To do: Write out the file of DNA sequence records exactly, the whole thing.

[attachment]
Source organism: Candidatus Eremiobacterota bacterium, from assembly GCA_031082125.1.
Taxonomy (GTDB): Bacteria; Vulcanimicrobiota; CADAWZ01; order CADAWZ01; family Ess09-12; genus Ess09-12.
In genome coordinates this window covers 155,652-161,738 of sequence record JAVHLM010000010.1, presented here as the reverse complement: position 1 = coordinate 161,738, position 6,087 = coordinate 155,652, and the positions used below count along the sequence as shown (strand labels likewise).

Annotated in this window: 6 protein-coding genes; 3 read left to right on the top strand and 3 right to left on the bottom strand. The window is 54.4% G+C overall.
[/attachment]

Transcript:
Source organism: Candidatus Eremiobacterota bacterium, from assembly GCA_031082125.1.
Taxonomy (GTDB): Bacteria; Vulcanimicrobiota; CADAWZ01; order CADAWZ01; family Ess09-12; genus Ess09-12.
In genome coordinates this window covers 155,652-161,738 of sequence record JAVHLM010000010.1, presented here as the reverse complement: position 1 = coordinate 161,738, position 6,087 = coordinate 155,652, and the positions used below count along the sequence as shown (strand labels likewise).

Annotated in this window: 6 protein-coding genes; 3 read left to right on the top strand and 3 right to left on the bottom strand. The window is 54.4% G+C overall.